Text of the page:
COP 16 ends: Cancun climate change talks disappoint global expectations*
In the early morning hours of December 11, 2010 a COP 16 Accord was announced. However the text of this Accord did not represent an advance on what came out of last year’s “Copenhagen Accord”, and instead signalled an acceptance of the earlier ´agreement´ thereby evading any real solutions to the climate change crisis.
Though there is talk of multilateralism having been rescued as a by-product of this negotiating process, the reality is that final approval was only reached in negotiations that involved small groups, or by means of informal meetings. This methodology proved divisive for the countries most at risk as they were singled out and offered potential financial benefits accruing from future arrangements if they were to change their positions. This process far from being democratic actually reproduced some of the worst aspects of WTO negotiations where the will of a few nations is imposed at the expense of the needs of the world’s peoples.
The content of the Accord reached in Cancun does not take up the challenge of an immediate response to the reduction of greenhouse gas emissions that could help reduce the extreme climate events that have been impacting humanity and caused thousands of deaths.
Although there is a mention of a second period of commitments under the Kyoto Protocol, there is no elaboration on deadlines or mechanisms to ensure that these commitments will be met, and the talk was only focused on the adoption of voluntary commitments. As a result, any adoption of reductions in the level of gas emissions will not be part of a global plan but rather depend on the good will of individual countries. The Cancun talks have laid bare the fact that Northern nations are not willing to significantly reduce their emission levels.
The agreed upon level of an overall increase of 2°C remains the same as what came out of the so called “Copenhagen Accord” and which was widely rejected at the time as being insufficient to guarantee the survival of entire regions of the planet – and yet the 2°C was approved once again. Not only is this target inadequate but it isn’t even backed up by firm commitments, only voluntary offerings that could lead to an increase of 5°C in global warming. This higher level, were it to be reached, would threaten the existence of some island nations, and also threaten the very survival of humanity itself before the end of this century.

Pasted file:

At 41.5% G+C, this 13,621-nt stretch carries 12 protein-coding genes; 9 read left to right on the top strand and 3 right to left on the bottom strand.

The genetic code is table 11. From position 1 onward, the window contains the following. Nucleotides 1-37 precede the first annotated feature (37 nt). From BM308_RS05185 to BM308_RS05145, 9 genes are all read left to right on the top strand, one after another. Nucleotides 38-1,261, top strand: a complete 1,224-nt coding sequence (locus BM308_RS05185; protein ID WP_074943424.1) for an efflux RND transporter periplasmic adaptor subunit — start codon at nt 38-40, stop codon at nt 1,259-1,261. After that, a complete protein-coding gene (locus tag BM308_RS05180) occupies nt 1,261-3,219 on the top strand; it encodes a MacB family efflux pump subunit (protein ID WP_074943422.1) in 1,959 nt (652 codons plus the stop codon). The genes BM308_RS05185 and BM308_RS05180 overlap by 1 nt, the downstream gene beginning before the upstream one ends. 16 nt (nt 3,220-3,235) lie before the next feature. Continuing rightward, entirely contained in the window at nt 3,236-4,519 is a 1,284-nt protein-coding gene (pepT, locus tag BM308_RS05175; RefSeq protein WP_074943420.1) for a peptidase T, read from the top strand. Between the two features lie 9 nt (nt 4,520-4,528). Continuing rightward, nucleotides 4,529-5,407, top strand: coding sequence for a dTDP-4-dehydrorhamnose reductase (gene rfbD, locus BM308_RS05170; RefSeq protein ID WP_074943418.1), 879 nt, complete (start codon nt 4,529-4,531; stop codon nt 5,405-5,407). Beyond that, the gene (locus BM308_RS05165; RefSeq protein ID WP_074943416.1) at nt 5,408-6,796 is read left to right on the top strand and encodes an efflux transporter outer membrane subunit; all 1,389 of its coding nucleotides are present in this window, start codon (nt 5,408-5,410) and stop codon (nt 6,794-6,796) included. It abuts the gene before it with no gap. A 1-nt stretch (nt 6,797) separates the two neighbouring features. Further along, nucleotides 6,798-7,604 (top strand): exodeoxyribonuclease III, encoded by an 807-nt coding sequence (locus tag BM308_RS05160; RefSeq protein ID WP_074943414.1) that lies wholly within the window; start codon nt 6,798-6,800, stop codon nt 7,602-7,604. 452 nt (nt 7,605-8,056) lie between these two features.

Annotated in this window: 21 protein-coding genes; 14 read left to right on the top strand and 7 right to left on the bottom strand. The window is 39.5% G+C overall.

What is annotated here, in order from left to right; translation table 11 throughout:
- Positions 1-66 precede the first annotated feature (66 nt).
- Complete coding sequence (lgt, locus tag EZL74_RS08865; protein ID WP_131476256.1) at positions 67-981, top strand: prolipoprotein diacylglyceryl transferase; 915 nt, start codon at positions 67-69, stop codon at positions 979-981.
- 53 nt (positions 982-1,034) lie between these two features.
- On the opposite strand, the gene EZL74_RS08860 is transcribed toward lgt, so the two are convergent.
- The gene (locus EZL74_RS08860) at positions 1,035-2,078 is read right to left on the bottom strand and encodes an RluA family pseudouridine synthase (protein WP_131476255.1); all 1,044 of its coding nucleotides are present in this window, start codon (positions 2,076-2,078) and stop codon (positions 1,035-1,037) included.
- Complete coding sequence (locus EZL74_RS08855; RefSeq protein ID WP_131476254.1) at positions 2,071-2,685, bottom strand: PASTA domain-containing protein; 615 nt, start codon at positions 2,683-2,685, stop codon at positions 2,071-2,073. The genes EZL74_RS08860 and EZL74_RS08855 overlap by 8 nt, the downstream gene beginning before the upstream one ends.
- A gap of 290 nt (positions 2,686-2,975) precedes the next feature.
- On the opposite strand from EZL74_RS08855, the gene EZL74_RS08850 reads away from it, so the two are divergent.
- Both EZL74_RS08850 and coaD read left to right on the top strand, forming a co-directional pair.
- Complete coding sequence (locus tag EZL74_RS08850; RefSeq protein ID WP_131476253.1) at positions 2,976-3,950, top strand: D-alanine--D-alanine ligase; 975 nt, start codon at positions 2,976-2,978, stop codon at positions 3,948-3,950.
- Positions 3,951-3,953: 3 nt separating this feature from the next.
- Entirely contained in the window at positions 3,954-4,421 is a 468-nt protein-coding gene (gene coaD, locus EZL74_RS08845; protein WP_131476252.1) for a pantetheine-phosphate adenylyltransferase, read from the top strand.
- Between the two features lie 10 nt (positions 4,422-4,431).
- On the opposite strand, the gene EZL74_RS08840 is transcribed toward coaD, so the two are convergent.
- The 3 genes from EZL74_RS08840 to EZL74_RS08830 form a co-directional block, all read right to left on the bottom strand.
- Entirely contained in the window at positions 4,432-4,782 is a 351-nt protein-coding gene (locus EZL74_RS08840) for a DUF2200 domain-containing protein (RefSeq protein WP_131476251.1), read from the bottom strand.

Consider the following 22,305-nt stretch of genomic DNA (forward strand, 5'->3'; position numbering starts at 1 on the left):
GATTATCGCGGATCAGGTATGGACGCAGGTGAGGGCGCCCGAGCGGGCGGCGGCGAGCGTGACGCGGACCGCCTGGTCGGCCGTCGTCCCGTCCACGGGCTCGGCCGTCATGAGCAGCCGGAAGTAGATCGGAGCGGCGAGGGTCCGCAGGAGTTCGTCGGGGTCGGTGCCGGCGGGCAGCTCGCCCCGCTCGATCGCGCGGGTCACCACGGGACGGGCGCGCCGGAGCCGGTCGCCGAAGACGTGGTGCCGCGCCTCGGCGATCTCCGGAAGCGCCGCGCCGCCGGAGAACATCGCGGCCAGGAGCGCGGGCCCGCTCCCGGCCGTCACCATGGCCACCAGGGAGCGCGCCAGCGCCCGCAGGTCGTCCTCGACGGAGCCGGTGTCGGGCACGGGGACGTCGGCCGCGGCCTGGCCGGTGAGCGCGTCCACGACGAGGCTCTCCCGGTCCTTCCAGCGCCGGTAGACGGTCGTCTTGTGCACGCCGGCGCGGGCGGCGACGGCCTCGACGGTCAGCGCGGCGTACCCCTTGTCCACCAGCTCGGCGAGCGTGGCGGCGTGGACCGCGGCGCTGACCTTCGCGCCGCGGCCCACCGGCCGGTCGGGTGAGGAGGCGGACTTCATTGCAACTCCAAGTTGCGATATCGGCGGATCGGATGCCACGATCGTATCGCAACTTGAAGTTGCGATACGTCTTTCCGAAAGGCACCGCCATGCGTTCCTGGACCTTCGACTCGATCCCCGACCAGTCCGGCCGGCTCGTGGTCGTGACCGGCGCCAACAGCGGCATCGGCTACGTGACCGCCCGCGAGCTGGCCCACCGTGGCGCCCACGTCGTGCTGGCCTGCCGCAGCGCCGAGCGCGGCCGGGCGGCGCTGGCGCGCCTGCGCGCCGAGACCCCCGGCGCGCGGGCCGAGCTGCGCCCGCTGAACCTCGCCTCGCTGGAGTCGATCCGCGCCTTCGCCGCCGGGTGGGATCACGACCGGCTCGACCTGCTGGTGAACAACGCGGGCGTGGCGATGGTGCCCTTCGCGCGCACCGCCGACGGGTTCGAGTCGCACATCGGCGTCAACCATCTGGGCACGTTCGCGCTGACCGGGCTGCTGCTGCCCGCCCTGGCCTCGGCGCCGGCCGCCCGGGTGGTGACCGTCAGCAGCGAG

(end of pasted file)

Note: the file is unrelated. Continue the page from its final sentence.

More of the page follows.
The Cancun text mentions the creation of flexible and compensatory mechanisms that would allow countries to meet their reduction targets – this is little more than coded language to open the door to the creation of market mechanisms. These would in fact represent the extension of a logic of financial speculation with regard to the climate crisis, an outcome that experience suggests would lead to profiteering with no real reductions in the level of emissions.
Although the creation of a global fund was approved, there were no guarantees with respect to the resources to be committed to it, where these would come from or how they would be channelled. In addition, the amount being suggested falls well short of what would be required to deal with the consequences of the climate crisis. Although never made explicit in Cancun, countries such as the United States have expressed their preference at other moments for the World Bank to handle this global fund. It should be noted that this is the same World Bank that has been financing extractive and polluting projects, and whose lending practices has led to greater indebtedness for many Southern nations, not to mention that it is a prime mover of the neo-liberal model worldwide. The World Bank is not to be entrusted with the task of looking for real solutions to climate change.
Despite frequently voiced criticisms of the proposals dealing with forests, the Accord’s text only deals with financial considerations with respect to forest management thus further promoting market mechanism solutions while not recognizing the territorial rights of communities. Forests are thus being commodified and reduced to the status of ‘carbon sinks´.
With regard to the transfer of technology, the elimination of intellectual property rights that could allow for the development of sustainable, alternative technologies was left out of the Cancun Accord.
Bolivia presented proposals that took into account discussions held by the social organizations and peoples of many countries, but these proposals were ignored. There was no take-up, for example, on establishing the rights of nature, or on establishing a climate justice tribunal with powers of enforcement. No mechanism exists presently to judge those guilty of worsening the climate change crisis, or of promoting false solutions. A green light has been given to continue the current level of emissions and to promote carbon market mechanisms that would reward emitters, while putting the planet further at risk.
In Cancun the world’s governments were under an obligation to find solutions to the climate crisis and offer answers that could guarantee th survival of humanity – but they were not up to the task. The results from these climate change talks show that the profit motive still trumps life itself and threatens the very survival of the planet.